Although this course will prepare students for the A.P. exam, the larger goal is to prepare them to be confident, effective readers and communicators. In that mindset, I encourage students to broaden their interface with other writing genres. As time allows, students write poetry, short pieces of drama, rhetoric and satire in addition to two research papers and many timed essays in preparation for the exam. This course encourages students to discuss what they are reading in the original context --as well as it's connection to our contemporary issues. Respectful communication is encouraged at all times. I was very proud of my students in this past *election* year. We had a variety of backgrounds represented in the class, yet students managed to ask hard questions of each other while remaining friends.
Who Should Apply: Any high school student who is already a strong reader and writer is welcome to apply. This course is designed for 10th grade and above, but I will consider 9th grade students after consultation with their parents. Members of the class need to be self-motivated and have good time-management skills.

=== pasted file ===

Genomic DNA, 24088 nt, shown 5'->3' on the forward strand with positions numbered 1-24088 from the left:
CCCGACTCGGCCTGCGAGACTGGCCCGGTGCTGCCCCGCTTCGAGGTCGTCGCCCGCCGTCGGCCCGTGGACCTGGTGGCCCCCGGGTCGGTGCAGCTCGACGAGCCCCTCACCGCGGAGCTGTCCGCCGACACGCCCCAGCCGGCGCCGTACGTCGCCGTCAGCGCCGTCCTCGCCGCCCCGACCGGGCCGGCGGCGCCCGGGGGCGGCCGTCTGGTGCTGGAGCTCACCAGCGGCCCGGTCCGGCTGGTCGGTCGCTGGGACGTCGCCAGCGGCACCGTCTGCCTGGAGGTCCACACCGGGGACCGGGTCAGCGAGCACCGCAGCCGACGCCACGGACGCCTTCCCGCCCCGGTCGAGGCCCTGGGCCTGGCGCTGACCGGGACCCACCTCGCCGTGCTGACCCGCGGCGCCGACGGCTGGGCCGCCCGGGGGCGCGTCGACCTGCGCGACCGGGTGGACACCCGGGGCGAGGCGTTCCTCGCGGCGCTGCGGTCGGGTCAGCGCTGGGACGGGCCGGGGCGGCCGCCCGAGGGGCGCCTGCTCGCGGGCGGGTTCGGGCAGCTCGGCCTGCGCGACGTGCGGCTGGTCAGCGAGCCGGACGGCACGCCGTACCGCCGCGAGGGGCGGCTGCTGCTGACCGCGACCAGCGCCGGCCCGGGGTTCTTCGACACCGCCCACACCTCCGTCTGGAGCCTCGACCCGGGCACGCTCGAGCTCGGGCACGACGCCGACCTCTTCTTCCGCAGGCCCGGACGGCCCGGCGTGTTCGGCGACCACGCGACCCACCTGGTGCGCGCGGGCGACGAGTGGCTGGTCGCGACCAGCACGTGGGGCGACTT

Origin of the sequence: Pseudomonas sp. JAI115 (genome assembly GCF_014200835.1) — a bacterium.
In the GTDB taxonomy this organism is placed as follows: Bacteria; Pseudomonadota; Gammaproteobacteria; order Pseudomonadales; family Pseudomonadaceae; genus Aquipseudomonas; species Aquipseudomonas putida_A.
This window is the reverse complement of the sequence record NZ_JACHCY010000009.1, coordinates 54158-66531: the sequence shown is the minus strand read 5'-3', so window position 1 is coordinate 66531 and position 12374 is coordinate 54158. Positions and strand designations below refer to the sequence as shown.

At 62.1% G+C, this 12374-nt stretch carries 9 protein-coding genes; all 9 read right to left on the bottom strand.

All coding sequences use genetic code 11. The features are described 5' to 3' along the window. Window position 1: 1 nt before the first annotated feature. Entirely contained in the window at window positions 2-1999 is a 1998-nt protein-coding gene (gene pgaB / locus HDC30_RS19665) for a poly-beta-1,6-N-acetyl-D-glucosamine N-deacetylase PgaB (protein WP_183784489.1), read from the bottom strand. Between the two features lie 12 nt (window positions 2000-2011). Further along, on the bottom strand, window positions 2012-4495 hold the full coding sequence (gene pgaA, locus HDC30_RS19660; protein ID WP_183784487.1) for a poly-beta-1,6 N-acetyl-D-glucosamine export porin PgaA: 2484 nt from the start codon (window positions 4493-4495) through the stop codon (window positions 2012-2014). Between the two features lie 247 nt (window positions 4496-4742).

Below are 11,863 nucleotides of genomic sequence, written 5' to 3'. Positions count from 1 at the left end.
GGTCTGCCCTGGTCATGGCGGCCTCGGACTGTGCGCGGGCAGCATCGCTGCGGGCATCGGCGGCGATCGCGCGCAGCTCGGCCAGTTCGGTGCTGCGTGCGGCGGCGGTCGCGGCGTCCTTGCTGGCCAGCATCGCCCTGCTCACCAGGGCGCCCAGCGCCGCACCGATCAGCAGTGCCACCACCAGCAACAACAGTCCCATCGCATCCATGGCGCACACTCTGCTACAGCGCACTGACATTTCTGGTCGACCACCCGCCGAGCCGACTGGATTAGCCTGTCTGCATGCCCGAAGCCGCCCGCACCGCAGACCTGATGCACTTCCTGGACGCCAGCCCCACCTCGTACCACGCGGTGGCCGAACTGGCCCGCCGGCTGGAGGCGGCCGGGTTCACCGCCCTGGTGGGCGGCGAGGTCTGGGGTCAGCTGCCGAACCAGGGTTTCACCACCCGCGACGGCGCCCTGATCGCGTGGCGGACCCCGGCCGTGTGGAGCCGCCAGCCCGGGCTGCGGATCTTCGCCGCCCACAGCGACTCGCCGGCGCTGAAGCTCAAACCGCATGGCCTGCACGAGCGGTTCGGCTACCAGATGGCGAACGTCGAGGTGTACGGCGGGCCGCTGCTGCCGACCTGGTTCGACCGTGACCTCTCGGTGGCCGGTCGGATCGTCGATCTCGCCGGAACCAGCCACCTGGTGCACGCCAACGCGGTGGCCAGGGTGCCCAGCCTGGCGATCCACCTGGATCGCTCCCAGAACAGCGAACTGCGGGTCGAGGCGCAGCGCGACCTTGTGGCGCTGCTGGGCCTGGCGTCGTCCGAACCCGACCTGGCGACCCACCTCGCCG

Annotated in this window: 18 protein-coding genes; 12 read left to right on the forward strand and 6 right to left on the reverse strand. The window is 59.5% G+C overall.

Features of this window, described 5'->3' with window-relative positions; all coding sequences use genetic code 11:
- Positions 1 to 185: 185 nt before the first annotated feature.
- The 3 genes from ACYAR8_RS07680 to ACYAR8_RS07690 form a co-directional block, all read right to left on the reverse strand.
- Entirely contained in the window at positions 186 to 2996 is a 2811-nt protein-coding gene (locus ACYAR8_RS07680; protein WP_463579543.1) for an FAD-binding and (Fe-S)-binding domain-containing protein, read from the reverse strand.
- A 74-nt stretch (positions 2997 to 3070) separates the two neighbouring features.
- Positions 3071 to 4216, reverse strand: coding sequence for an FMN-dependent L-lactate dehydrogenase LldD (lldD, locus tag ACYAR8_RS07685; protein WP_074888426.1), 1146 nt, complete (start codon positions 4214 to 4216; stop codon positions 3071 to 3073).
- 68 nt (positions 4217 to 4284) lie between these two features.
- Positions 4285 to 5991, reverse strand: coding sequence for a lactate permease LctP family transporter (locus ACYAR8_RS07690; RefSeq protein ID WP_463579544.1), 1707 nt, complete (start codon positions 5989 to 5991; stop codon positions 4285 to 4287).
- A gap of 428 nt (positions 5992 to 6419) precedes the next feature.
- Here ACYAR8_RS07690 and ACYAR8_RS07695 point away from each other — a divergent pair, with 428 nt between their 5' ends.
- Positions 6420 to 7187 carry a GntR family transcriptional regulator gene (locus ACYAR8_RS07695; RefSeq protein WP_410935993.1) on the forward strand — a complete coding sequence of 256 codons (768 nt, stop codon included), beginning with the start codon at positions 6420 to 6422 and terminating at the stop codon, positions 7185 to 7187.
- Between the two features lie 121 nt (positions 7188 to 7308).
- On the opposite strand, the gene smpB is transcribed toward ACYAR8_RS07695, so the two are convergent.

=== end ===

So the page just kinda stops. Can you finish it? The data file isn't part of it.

It is important to remember that A.P. courses are designed for students who have already mastered high school material. Students should expect to 8-10 hours of work a week. Some students benefit from waiting a year—allowing them to enjoy a positive, rather than stressful, course experience.
Scholarships: There is one partial scholarship reserved for a student with potential who would otherwise unable to afford the course. The scholarship is awarded on a term by term basis, dependent on the student maintaining a 3.5 GPA in the course. Please see the application form below for further details.
Cliffnotes AP English Language and Composition, 4th Edition
The Oxford Book of Essays by John Gross
The Elements of Style by Strunk and White
Required, but available online through the Gutenberg Project or other free websites
Various Poetry--Frost, Poe, Donne, and others.